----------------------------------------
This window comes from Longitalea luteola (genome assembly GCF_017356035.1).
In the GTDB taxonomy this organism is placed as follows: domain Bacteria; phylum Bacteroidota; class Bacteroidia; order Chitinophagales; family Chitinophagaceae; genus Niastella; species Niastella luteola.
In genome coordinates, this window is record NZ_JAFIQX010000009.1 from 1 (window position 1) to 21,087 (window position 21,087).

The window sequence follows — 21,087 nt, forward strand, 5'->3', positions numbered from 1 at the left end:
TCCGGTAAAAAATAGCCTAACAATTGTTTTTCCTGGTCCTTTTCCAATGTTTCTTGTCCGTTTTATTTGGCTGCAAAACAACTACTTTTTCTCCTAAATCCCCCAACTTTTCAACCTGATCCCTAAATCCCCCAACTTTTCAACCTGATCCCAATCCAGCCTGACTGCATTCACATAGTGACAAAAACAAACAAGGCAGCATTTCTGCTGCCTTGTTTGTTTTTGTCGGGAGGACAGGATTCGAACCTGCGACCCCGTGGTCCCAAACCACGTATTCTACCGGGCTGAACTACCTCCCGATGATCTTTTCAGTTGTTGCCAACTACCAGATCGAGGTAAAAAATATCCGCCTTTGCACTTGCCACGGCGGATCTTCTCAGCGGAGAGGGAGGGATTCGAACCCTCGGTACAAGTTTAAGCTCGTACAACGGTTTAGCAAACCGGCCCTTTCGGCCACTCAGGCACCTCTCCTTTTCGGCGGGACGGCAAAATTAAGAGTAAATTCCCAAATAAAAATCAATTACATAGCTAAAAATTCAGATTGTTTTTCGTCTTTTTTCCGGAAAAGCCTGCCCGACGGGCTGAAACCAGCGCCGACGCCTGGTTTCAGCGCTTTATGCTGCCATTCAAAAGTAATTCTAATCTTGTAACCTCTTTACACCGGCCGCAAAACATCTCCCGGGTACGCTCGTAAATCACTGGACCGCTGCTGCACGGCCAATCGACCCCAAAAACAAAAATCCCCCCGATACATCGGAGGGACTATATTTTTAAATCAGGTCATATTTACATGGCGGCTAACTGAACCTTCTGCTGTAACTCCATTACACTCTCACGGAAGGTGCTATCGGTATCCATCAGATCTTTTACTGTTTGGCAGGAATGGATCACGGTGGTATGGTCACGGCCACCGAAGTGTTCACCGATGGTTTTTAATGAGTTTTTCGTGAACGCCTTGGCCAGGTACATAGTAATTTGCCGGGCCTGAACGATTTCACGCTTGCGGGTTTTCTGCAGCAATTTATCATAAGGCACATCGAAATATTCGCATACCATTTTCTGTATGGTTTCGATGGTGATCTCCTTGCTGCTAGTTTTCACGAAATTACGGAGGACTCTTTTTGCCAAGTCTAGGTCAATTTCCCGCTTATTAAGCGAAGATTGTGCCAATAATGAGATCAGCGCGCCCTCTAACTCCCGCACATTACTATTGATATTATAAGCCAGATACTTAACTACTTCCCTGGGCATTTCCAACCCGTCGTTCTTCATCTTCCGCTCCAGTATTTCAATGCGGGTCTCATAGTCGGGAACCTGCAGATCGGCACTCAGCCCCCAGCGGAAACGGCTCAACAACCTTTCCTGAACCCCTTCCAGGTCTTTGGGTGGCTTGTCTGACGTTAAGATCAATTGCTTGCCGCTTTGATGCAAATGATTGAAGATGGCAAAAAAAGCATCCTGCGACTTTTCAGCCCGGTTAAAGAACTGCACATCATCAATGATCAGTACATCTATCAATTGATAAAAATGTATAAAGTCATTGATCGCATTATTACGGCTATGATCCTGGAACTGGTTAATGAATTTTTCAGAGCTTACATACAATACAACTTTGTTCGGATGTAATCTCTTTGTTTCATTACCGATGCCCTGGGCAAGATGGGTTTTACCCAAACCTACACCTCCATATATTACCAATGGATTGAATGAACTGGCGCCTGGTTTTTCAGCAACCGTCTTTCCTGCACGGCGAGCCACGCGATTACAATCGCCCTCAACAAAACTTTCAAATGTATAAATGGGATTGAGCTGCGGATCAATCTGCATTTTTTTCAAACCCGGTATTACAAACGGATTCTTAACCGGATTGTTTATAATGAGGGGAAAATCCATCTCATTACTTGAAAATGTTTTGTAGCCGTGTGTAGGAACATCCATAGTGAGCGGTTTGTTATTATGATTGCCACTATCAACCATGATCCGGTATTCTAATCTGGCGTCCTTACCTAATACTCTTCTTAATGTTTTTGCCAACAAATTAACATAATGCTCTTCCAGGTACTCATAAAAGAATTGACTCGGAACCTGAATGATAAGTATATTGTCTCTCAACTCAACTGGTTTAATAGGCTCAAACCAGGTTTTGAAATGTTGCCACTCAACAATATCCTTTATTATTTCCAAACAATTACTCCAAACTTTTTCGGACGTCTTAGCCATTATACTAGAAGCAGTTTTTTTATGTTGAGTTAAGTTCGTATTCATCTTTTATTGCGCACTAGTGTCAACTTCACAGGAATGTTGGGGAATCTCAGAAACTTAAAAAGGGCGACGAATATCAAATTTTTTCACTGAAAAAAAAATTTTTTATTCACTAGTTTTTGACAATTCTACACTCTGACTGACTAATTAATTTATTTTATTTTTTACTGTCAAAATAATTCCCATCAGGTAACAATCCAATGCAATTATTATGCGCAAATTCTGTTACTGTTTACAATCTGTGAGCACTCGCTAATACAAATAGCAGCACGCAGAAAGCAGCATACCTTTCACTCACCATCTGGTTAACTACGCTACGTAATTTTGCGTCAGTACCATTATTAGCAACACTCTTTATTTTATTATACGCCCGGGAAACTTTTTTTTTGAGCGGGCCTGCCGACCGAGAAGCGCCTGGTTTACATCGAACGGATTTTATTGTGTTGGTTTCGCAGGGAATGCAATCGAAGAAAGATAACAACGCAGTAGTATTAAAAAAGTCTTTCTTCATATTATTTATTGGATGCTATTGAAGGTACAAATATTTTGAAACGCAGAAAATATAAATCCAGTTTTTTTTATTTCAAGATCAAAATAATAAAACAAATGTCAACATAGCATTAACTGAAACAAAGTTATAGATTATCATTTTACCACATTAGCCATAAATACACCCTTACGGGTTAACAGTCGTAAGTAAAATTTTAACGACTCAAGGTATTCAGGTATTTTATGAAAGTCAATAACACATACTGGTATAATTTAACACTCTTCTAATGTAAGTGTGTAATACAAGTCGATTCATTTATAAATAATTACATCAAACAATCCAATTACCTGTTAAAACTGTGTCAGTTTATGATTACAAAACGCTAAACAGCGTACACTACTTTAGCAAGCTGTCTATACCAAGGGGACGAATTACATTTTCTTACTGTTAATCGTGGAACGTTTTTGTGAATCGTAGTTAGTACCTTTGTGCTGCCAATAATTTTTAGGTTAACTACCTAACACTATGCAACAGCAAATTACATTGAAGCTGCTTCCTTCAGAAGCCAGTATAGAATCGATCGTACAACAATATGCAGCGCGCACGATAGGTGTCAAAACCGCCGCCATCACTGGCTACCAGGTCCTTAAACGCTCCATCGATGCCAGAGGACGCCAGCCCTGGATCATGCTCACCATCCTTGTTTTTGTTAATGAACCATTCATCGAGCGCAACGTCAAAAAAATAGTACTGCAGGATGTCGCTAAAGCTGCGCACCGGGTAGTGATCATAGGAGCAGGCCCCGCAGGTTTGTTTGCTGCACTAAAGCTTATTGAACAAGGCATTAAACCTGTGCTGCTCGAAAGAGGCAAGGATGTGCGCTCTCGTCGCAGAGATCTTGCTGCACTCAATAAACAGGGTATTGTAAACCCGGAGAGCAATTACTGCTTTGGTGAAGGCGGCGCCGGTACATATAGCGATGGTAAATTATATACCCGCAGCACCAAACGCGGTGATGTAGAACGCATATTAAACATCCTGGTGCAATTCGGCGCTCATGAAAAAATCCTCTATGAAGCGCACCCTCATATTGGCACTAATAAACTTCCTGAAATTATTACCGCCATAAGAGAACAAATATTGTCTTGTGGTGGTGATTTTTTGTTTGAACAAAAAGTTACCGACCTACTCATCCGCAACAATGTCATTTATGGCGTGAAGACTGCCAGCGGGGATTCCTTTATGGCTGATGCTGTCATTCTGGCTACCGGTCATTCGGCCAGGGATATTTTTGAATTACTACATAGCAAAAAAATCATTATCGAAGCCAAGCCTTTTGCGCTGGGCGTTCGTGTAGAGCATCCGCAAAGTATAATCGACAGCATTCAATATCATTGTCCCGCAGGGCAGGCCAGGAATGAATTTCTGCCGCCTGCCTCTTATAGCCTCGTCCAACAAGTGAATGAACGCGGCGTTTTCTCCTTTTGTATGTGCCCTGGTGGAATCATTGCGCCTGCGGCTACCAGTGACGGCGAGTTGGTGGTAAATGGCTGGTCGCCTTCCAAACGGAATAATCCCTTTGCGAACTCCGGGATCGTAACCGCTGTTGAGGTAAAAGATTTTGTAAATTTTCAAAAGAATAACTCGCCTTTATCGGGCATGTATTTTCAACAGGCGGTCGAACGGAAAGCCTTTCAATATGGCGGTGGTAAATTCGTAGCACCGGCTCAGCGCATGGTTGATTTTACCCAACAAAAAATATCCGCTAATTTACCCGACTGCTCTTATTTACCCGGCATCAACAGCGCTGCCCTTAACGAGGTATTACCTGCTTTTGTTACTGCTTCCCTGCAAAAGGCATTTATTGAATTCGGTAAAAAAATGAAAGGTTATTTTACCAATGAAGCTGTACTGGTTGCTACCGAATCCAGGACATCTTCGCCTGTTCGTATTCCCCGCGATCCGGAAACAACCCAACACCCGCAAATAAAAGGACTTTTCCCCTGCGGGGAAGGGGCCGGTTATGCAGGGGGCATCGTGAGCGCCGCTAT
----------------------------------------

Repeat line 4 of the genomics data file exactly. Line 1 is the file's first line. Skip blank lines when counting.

The window sequence follows — 21,087 nt, forward strand, 5'->3', positions numbered from 1 at the left end: